Diabetes Prevention

Early Intervention for Dramatic Quality of Life Benefits

family in need of Diabetes Prevention Program in Lakewood Ranch, FL

Credit: © Prazis / Fotolia

The American Diabetes Association recommends that testing to detect prediabetes and type 2 diabetes be considered in all adults without symptoms who are overweight or obese and have one or more additional risk factors for diabetes.  Risk factors include having a parent, brother, or sister with diabetes, having high blood pressure, having a history of cardiovascular disease, as well as other risk factors. People who are overweight or obese, but without risk factors, should see their doctor for testing at age 45. Studies indicate that early lifestyle interventions for at-risk patients lower the probability of developing the disease by 58%, and these interventions can have dramatic quality of life benefits.(1)

 Precision Medicine for Pre-diabetes

Polygenic panels that contain biomarkers related to increased susceptibility to developing type 2 diabetes in pre-diabetic patients have been identified. Having a tool to stratify patients according to risk is key to the success of any health management initiative. Polygenic panels provide such a tool.

The growing epidemic of type 2 diabetes is one of the leading causes of premature morbidity and mortality worldwide and the benefits of early intervention cannot be underestimated.  The U.S. Department of Health and Human Services estimates that about one in four U.S. adults aged 20 years or older—or 57 million people—had prediabetes in 2007.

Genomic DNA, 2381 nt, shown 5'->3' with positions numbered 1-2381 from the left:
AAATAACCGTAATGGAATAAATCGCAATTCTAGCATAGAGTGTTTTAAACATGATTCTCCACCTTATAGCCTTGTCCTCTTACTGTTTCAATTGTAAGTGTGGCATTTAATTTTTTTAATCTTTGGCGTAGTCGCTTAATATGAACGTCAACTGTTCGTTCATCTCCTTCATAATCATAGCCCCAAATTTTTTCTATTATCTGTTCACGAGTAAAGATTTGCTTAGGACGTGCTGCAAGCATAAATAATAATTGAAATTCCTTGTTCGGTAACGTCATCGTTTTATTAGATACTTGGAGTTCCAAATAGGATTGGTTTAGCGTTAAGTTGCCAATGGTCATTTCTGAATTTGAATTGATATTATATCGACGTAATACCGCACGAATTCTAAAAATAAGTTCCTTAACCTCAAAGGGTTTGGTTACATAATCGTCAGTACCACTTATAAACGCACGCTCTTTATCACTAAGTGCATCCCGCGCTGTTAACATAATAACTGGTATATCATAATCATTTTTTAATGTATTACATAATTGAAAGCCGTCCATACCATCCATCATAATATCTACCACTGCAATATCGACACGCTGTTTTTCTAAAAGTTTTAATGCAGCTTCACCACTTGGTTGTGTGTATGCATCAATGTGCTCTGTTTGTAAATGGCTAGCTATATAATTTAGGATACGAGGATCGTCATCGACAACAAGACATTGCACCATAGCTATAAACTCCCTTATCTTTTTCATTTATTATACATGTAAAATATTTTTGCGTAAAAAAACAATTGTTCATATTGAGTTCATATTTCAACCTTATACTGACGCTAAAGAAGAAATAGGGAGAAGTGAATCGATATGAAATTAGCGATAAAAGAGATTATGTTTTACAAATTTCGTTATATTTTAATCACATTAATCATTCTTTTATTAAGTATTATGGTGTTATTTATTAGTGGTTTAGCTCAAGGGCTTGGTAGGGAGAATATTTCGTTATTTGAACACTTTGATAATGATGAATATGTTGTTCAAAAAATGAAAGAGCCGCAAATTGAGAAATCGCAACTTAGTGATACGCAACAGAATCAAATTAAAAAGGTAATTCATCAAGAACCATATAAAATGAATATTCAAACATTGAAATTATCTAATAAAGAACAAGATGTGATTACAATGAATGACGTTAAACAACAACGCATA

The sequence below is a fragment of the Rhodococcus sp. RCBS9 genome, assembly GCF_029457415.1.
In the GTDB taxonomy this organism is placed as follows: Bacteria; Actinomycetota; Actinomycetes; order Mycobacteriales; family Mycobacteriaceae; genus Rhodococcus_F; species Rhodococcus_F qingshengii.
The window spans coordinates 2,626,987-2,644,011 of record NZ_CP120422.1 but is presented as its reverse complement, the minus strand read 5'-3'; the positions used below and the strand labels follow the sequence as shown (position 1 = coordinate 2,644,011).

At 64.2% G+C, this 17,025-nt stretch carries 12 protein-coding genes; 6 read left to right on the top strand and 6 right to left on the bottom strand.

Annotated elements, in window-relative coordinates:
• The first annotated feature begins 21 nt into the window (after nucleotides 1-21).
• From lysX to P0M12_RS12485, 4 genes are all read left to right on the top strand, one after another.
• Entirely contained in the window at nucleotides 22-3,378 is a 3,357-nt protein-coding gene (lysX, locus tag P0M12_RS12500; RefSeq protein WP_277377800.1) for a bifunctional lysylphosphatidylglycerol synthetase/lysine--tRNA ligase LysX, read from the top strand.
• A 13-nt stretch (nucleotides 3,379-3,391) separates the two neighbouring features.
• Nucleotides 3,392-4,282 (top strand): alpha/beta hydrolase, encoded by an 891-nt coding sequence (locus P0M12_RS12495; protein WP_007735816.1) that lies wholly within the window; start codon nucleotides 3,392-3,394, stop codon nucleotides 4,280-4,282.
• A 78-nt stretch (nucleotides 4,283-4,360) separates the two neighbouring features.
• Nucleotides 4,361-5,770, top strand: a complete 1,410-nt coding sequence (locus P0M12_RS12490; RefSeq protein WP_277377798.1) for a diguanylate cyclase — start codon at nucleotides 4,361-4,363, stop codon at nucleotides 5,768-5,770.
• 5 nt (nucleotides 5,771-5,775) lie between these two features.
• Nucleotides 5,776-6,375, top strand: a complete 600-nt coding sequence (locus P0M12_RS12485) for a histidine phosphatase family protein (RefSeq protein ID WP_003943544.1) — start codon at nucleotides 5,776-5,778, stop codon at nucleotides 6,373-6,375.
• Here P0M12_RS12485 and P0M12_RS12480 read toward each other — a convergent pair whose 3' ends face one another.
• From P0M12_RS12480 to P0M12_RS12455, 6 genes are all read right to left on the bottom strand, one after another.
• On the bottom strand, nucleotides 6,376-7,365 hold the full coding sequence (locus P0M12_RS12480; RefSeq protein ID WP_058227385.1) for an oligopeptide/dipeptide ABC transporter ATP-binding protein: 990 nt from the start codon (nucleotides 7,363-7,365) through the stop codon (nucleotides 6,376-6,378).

Diabetes Risk Gene Panel created by Lakewood Ranch physician

Diabetes Prevention, It’s What We Do

Preventing diabetes mellitus requires a multifactorial approach targeting multiple modifiable risk factors. Our clinical care includes assessment of nutrient blood serum levels and other biomarkers. Our proprietary expert system focuses on genetic variations found to influence the development of glucose dysregulation and insulin resistance.

We’ve collated a large body of research on preclinical diabetes and honed in on the findings that report preventive measures associated with genes regulating glucose homeostasis. With that foundation in place, we have developed a genomic-based program based on the principles promulgated by the NIH Diabetes Prevention Program (a major multicenter clinical research study) and designed a diabetes prevention program with an emphasis specific to your genetic makeup.

  1. Diabetes Prevention Program (DPP) Research Group., The Diabetes Prevention Program (DPP): description of lifestyle intervention. Diabetes Care. 2002 Dec;25(12):2165-71.